Post by Tanya Munroe on Aug 2, 2019 16:20:57 GMT -5
Q: Is it attending a certain number of sessions? Is it attending session 10 or the last session before delivery?
A: shared by Margie ( have recently been asked the question what constitutes a dose of Centering, so reached out to Tanya and some reseachers that I know (including Emily who did the research review at the SouthEast Consortium last year). General consensus lands on the number five sessions with a minimum of three, although through the years there has been much discussion around what it really is and many believe it is when the patient/participant feels a sense of belonging. "This is my group, I belong here" type of qualitative response. I do not think it has been published or even studied as qualitative research so it's difficult. Just a perception that seems to have some resonance. There is an article that actually says 5 visits. My thoughts, and sorry not more concrete info on the magic of our model!
Post by Tanya Munroe on Aug 2, 2019 16:21:52 GMT -5
A: shared by amymac Gina Novick (Yale) did the study that reported five visits as the “dose” that was necessary to see positive outcomes for pregnant women. The same study reported lower PTB rates in the groups that were coded as more facilitative. I consider retention by the numbers in terms of no show rate. This can easily be compared to regular clinic in most settings because it is widely tracked.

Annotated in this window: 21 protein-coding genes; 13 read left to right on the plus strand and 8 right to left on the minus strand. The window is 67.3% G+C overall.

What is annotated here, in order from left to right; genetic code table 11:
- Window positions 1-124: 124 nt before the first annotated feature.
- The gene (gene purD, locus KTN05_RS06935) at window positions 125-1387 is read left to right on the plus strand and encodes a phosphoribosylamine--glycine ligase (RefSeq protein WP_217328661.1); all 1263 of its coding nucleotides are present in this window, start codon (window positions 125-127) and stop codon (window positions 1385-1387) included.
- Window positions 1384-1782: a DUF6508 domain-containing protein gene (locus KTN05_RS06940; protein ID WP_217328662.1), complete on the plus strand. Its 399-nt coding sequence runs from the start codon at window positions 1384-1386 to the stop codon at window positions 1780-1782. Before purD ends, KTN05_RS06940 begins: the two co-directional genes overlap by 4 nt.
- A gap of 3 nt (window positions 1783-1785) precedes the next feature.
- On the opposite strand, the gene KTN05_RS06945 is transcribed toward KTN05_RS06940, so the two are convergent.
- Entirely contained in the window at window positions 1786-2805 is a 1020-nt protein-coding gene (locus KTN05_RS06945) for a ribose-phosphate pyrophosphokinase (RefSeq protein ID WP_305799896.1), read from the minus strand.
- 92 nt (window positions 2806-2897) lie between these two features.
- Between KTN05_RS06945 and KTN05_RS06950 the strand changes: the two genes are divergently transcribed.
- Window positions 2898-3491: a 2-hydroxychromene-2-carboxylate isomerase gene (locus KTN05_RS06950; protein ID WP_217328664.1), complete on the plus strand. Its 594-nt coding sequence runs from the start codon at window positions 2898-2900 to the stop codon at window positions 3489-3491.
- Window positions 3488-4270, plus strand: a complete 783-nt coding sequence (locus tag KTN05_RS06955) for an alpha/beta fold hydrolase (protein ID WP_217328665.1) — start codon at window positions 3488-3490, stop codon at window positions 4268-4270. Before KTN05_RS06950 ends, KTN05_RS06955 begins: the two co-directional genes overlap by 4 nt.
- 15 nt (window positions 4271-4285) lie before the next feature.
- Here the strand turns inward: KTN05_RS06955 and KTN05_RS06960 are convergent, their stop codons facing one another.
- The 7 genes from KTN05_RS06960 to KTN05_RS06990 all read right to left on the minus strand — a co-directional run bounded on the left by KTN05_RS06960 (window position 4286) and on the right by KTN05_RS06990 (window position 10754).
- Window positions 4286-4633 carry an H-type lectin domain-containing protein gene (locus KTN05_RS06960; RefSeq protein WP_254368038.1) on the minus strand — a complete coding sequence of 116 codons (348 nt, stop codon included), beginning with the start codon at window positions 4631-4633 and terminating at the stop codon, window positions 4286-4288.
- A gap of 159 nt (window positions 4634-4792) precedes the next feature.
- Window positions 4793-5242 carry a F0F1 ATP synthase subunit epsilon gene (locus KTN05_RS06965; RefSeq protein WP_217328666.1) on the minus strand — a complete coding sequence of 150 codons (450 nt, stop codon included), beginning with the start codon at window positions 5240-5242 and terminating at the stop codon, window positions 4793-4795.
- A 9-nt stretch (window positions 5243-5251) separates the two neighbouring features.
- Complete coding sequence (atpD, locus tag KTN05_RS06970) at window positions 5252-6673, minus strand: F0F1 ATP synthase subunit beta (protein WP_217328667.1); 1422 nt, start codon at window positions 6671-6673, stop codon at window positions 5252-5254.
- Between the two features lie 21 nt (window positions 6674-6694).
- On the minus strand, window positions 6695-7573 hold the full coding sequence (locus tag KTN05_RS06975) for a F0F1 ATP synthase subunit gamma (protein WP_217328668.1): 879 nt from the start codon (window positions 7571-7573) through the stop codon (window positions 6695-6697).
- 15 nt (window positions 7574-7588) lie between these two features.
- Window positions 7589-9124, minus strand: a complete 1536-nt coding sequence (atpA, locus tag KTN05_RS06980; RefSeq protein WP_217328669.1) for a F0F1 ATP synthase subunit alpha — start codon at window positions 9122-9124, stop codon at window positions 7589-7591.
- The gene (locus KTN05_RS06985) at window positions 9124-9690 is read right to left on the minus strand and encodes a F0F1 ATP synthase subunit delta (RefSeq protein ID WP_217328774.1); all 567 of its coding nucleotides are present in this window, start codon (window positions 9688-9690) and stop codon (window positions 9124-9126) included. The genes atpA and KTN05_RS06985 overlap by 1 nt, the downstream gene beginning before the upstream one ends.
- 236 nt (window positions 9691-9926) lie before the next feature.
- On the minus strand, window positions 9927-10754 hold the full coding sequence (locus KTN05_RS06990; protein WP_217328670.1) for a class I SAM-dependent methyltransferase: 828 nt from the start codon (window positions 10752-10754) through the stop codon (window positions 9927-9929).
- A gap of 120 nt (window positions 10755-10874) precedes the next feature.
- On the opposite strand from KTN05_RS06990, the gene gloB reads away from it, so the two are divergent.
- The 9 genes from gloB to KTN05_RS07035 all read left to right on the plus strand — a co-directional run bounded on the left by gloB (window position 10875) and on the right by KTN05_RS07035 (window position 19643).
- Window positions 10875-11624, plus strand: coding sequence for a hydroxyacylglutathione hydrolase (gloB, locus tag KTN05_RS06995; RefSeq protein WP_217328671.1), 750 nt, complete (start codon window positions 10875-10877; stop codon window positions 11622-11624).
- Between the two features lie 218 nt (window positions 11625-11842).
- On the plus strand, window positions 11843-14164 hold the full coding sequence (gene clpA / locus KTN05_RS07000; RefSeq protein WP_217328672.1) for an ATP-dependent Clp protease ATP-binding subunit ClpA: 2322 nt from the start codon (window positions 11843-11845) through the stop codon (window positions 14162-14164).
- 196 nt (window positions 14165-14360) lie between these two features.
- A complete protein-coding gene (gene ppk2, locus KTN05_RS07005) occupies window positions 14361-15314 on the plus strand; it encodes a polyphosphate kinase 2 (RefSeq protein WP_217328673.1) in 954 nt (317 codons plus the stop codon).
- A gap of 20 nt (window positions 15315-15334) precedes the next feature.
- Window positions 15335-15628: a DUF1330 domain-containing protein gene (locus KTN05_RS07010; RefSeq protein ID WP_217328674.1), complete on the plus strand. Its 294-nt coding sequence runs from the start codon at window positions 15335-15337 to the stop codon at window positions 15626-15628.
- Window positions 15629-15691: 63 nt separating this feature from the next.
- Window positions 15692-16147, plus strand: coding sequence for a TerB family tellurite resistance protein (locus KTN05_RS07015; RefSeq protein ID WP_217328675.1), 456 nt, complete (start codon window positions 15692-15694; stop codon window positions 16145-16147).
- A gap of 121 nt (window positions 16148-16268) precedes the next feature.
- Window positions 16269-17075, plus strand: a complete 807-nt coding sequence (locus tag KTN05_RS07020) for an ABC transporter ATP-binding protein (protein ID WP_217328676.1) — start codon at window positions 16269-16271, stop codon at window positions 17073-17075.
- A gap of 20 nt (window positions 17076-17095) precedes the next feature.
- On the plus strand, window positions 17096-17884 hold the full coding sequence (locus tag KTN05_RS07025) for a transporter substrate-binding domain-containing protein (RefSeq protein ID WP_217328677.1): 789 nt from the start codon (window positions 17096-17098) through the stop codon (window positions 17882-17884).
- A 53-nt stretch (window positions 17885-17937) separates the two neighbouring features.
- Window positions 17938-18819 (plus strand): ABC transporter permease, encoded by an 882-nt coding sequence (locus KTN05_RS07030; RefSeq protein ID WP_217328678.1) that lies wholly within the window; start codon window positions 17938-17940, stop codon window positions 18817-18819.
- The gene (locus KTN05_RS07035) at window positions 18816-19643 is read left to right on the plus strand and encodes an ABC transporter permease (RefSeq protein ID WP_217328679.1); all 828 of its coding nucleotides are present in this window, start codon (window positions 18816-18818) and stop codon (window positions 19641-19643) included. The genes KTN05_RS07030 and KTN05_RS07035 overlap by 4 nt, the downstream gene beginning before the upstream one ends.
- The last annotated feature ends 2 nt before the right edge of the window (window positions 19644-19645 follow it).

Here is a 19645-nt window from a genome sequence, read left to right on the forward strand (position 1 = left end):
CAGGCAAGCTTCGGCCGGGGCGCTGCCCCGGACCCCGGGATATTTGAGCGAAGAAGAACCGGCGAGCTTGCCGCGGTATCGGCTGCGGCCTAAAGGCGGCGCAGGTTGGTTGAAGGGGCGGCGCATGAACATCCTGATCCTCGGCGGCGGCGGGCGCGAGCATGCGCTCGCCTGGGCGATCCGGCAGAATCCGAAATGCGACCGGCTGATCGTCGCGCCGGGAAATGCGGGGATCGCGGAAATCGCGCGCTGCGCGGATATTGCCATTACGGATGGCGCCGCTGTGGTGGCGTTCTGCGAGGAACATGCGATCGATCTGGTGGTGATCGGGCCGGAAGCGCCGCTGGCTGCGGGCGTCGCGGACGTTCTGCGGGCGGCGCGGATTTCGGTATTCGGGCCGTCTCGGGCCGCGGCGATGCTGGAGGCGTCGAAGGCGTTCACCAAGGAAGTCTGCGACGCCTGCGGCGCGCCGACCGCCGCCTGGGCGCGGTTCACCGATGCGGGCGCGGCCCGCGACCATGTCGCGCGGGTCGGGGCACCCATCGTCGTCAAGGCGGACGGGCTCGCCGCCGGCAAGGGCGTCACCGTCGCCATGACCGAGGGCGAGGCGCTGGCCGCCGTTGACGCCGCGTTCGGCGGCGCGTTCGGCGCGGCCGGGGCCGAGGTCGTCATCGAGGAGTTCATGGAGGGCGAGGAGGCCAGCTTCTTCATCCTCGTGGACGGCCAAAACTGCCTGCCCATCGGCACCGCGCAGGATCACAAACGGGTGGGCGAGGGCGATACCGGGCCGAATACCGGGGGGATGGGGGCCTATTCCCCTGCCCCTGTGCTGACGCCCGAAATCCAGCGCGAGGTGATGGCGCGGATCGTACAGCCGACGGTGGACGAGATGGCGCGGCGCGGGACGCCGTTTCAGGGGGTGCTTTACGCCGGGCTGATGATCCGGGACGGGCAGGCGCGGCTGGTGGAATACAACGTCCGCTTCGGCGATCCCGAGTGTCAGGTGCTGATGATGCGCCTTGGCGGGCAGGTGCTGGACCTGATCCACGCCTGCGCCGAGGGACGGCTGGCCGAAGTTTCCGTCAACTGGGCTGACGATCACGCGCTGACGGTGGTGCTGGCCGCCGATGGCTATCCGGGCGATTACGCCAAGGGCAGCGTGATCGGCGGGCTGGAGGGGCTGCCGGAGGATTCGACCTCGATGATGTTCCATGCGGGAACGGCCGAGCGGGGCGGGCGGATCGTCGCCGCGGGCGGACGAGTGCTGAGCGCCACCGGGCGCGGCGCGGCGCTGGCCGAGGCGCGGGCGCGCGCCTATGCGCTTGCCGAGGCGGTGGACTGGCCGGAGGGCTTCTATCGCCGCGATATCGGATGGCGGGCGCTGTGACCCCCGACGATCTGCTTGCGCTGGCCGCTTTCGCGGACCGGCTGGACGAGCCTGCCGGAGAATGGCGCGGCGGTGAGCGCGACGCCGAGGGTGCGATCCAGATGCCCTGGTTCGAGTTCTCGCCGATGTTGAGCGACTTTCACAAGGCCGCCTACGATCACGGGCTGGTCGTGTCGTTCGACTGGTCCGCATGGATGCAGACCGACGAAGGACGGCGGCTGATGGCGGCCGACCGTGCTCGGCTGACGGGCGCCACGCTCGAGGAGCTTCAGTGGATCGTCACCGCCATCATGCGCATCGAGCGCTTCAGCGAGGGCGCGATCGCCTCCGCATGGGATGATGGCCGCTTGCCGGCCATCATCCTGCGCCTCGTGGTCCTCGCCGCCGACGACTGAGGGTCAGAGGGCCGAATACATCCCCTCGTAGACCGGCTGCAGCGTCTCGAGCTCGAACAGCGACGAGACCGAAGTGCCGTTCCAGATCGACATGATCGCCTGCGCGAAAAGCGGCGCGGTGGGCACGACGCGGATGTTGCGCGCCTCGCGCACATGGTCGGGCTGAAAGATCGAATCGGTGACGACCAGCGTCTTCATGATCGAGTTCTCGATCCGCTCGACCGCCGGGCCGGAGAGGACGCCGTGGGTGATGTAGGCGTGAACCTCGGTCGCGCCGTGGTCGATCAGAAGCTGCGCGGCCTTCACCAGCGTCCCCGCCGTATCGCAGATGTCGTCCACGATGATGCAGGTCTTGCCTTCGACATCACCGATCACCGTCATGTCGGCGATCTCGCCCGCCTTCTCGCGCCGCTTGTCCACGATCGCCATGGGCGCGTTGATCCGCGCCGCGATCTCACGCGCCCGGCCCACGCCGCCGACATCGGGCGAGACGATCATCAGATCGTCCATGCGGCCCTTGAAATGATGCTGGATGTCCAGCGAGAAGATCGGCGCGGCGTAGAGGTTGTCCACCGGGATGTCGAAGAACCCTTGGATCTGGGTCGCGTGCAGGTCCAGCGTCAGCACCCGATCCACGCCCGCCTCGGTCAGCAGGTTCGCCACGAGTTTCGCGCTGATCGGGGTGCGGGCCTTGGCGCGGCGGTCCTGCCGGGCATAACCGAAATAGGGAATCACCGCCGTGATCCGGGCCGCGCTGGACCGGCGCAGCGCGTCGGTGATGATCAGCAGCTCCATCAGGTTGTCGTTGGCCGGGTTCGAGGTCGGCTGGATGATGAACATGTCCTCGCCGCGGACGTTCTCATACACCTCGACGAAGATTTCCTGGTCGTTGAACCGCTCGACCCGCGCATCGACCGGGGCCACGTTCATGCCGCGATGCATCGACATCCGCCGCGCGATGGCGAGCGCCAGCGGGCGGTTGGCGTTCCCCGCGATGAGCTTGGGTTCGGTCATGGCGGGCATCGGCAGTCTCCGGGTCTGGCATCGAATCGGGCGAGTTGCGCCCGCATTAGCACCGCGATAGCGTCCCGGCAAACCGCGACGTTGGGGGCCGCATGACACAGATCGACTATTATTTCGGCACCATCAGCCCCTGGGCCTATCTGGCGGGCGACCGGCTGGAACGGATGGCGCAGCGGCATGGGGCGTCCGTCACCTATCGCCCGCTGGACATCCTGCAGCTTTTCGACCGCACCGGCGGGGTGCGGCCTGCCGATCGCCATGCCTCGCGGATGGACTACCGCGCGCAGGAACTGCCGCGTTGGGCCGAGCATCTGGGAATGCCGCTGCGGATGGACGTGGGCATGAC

Post by Tanya Munroe on Aug 2, 2019 16:22:45 GMT -5
My two cents: Retention and attendance are linked, but CHI has no benchmark set for a # of sessions, or what session number women attend (so the last part of the question re: session 10 attendance = no). In our outcomes data, we count all women who attended two sessions. This leaves flexibility for the site to determine if they want to use a different number, like five. CenteringCounts Online provide average attendance rates for groups by ethnicity, race, provider, language and insurance. Enrollment by provider and language. As we build a more sophisticated reporting platform, we will be able to pull out the data that is there regarding drop-out rates, "dose" and linkages to outcomes - very exciting stuff!